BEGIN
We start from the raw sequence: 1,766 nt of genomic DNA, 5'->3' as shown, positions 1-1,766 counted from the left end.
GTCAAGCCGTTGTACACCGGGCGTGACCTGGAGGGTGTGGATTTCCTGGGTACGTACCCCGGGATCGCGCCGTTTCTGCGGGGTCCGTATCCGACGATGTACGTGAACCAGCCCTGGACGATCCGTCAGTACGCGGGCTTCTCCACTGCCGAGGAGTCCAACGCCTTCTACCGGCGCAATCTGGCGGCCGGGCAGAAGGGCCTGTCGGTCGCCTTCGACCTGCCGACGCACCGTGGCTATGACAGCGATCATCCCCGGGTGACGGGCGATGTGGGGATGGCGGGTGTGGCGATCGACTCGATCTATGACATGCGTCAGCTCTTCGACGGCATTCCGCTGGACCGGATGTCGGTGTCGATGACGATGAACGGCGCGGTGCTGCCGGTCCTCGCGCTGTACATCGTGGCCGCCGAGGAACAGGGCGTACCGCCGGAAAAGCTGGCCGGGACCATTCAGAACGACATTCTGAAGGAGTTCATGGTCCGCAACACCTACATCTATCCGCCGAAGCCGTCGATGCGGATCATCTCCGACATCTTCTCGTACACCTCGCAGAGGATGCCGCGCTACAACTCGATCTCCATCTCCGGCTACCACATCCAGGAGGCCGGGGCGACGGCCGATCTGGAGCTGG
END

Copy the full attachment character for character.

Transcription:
We start from the raw sequence: 1,766 nt of genomic DNA, 5'->3' as shown, positions 1-1,766 counted from the left end.
GTCAAGCCGTTGTACACCGGGCGTGACCTGGAGGGTGTGGATTTCCTGGGTACGTACCCCGGGATCGCGCCGTTTCTGCGGGGTCCGTATCCGACGATGTACGTGAACCAGCCCTGGACGATCCGTCAGTACGCGGGCTTCTCCACTGCCGAGGAGTCCAACGCCTTCTACCGGCGCAATCTGGCGGCCGGGCAGAAGGGCCTGTCGGTCGCCTTCGACCTGCCGACGCACCGTGGCTATGACAGCGATCATCCCCGGGTGACGGGCGATGTGGGGATGGCGGGTGTGGCGATCGACTCGATCTATGACATGCGTCAGCTCTTCGACGGCATTCCGCTGGACCGGATGTCGGTGTCGATGACGATGAACGGCGCGGTGCTGCCGGTCCTCGCGCTGTACATCGTGGCCGCCGAGGAACAGGGCGTACCGCCGGAAAAGCTGGCCGGGACCATTCAGAACGACATTCTGAAGGAGTTCATGGTCCGCAACACCTACATCTATCCGCCGAAGCCGTCGATGCGGATCATCTCCGACATCTTCTCGTACACCTCGCAGAGGATGCCGCGCTACAACTCGATCTCCATCTCCGGCTACCACATCCAGGAGGCCGGGGCGACGGCCGATCTGGAGCTGG